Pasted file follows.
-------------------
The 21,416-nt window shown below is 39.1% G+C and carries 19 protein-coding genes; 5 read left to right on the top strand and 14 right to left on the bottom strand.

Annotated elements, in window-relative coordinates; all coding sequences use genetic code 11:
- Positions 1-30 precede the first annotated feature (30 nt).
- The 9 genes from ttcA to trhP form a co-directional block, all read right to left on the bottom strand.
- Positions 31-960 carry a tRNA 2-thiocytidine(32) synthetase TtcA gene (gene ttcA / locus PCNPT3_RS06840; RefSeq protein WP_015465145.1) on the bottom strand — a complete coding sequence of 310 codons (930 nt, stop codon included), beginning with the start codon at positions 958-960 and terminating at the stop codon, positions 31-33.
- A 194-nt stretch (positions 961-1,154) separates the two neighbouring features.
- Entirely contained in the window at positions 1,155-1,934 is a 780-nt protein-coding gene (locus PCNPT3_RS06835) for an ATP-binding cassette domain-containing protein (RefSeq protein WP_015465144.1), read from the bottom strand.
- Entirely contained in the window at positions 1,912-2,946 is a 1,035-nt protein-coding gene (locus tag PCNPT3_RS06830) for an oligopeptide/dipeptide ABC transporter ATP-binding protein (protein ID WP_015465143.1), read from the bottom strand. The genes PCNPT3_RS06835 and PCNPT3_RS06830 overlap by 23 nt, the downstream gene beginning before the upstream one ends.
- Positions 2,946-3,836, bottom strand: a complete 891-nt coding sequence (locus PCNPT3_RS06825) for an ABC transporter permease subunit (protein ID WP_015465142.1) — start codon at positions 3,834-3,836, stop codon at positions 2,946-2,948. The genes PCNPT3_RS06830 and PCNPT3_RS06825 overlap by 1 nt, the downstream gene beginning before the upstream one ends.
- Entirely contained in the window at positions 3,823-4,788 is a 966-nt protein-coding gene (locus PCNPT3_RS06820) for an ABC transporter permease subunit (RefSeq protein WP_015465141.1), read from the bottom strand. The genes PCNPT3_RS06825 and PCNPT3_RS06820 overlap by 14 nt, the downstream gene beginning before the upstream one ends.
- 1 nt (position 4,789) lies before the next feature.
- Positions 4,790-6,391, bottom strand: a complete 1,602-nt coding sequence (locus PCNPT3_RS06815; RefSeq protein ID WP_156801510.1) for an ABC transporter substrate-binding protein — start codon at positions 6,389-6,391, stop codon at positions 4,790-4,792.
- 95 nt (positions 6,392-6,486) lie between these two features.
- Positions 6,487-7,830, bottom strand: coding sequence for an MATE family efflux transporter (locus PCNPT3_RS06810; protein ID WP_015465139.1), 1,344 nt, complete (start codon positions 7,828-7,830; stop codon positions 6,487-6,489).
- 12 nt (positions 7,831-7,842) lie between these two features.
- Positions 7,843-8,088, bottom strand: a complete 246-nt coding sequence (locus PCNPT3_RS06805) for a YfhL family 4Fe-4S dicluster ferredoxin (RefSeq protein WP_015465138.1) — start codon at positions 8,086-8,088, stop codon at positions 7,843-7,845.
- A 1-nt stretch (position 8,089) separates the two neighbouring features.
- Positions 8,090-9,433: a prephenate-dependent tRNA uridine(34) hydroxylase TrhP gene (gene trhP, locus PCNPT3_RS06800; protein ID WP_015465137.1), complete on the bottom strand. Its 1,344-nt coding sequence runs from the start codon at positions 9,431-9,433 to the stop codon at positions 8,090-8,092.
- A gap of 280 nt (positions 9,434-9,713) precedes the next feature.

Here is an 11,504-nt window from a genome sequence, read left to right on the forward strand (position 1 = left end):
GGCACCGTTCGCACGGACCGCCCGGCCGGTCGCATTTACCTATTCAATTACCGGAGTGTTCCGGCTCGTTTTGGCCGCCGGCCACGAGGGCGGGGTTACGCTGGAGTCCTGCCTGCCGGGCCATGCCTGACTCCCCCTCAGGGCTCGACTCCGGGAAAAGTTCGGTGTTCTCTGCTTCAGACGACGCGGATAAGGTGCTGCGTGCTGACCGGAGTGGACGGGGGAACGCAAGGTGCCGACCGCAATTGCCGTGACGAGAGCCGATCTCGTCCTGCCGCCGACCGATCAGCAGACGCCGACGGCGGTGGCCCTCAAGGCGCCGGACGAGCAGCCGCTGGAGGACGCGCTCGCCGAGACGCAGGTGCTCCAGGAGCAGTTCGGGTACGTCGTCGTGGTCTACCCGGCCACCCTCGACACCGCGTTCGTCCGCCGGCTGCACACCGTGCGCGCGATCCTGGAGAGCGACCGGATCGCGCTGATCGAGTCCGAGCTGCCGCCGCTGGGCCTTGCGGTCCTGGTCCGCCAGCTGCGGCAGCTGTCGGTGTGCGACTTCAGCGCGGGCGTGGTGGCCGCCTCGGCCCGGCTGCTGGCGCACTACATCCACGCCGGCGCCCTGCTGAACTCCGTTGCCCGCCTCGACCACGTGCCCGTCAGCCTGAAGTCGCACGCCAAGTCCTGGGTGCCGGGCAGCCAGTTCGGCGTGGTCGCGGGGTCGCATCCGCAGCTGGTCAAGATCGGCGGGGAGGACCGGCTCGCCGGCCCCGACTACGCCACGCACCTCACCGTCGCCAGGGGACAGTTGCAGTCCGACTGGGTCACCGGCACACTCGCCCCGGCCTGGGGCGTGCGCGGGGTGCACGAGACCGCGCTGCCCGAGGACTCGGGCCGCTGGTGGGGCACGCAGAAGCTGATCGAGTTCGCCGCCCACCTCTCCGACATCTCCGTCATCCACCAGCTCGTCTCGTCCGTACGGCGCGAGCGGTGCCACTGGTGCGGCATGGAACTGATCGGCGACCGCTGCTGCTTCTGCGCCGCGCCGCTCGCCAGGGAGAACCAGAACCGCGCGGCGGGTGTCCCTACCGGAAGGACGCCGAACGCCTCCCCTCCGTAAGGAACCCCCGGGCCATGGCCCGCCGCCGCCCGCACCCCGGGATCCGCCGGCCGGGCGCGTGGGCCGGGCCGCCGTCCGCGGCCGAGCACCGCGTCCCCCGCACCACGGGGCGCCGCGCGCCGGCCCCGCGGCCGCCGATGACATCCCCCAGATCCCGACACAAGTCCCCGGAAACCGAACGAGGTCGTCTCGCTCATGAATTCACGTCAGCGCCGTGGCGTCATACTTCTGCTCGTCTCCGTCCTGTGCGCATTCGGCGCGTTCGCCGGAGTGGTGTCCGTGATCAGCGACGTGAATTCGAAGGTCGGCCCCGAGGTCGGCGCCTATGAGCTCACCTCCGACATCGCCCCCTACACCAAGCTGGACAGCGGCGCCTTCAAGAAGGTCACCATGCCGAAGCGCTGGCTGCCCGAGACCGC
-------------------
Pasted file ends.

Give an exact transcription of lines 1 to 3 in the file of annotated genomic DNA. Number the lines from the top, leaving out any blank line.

The 21,416-nt window shown below is 39.1% G+C and carries 19 protein-coding genes; 5 read left to right on the top strand and 14 right to left on the bottom strand.

Annotated elements, in window-relative coordinates; all coding sequences use genetic code 11:
- Positions 1-30 precede the first annotated feature (30 nt).